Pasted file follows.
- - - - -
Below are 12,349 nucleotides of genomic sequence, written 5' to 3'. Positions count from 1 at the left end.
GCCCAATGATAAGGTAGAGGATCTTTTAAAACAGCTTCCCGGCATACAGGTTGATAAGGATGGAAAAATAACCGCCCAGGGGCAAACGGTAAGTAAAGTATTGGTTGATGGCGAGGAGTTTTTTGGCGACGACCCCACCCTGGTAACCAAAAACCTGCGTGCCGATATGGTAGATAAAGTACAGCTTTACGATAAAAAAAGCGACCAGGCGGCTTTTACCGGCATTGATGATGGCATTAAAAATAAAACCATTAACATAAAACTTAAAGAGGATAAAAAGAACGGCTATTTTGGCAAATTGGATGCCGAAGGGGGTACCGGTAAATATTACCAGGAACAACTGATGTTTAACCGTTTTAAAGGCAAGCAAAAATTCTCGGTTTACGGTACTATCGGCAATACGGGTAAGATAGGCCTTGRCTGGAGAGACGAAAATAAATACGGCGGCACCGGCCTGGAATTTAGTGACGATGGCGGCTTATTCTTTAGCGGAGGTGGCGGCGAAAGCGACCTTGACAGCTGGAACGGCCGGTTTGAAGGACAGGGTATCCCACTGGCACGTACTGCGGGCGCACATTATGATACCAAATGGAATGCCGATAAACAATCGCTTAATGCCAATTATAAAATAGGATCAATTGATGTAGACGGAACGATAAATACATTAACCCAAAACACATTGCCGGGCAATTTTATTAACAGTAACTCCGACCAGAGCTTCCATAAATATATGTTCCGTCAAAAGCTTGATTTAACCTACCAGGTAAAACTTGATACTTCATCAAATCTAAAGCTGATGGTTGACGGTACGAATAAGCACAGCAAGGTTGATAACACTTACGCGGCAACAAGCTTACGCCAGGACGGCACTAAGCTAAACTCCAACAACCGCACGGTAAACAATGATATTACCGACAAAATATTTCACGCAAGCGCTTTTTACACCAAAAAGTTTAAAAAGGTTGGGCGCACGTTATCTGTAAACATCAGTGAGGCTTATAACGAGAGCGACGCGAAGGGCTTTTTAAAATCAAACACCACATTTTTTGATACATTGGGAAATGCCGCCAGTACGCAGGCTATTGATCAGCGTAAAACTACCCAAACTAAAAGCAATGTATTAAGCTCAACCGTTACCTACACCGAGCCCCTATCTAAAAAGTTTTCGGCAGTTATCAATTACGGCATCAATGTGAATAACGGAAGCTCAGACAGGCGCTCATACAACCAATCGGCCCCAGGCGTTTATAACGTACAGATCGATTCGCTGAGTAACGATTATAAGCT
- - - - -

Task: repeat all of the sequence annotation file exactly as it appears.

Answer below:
Below are 12,349 nucleotides of genomic sequence, written 5' to 3'. Positions count from 1 at the left end.
GCCCAATGATAAGGTAGAGGATCTTTTAAAACAGCTTCCCGGCATACAGGTTGATAAGGATGGAAAAATAACCGCCCAGGGGCAAACGGTAAGTAAAGTATTGGTTGATGGCGAGGAGTTTTTTGGCGACGACCCCACCCTGGTAACCAAAAACCTGCGTGCCGATATGGTAGATAAAGTACAGCTTTACGATAAAAAAAGCGACCAGGCGGCTTTTACCGGCATTGATGATGGCATTAAAAATAAAACCATTAACATAAAACTTAAAGAGGATAAAAAGAACGGCTATTTTGGCAAATTGGATGCCGAAGGGGGTACCGGTAAATATTACCAGGAACAACTGATGTTTAACCGTTTTAAAGGCAAGCAAAAATTCTCGGTTTACGGTACTATCGGCAATACGGGTAAGATAGGCCTTGRCTGGAGAGACGAAAATAAATACGGCGGCACCGGCCTGGAATTTAGTGACGATGGCGGCTTATTCTTTAGCGGAGGTGGCGGCGAAAGCGACCTTGACAGCTGGAACGGCCGGTTTGAAGGACAGGGTATCCCACTGGCACGTACTGCGGGCGCACATTATGATACCAAATGGAATGCCGATAAACAATCGCTTAATGCCAATTATAAAATAGGATCAATTGATGTAGACGGAACGATAAATACATTAACCCAAAACACATTGCCGGGCAATTTTATTAACAGTAACTCCGACCAGAGCTTCCATAAATATATGTTCCGTCAAAAGCTTGATTTAACCTACCAGGTAAAACTTGATACTTCATCAAATCTAAAGCTGATGGTTGACGGTACGAATAAGCACAGCAAGGTTGATAACACTTACGCGGCAACAAGCTTACGCCAGGACGGCACTAAGCTAAACTCCAACAACCGCACGGTAAACAATGATATTACCGACAAAATATTTCACGCAAGCGCTTTTTACACCAAAAAGTTTAAAAAGGTTGGGCGCACGTTATCTGTAAACATCAGTGAGGCTTATAACGAGAGCGACGCGAAGGGCTTTTTAAAATCAAACACCACATTTTTTGATACATTGGGAAATGCCGCCAGTACGCAGGCTATTGATCAGCGTAAAACTACCCAAACTAAAAGCAATGTATTAAGCTCAACCGTTACCTACACCGAGCCCCTATCTAAAAAGTTTTCGGCAGTTATCAATTACGGCATCAATGTGAATAACGGAAGCTCAGACAGGCGCTCATACAACCAATCGGCCCCAGGCGTTTATAACGTACAGATCGATTCGCTGAGTAACGATTATAAGCT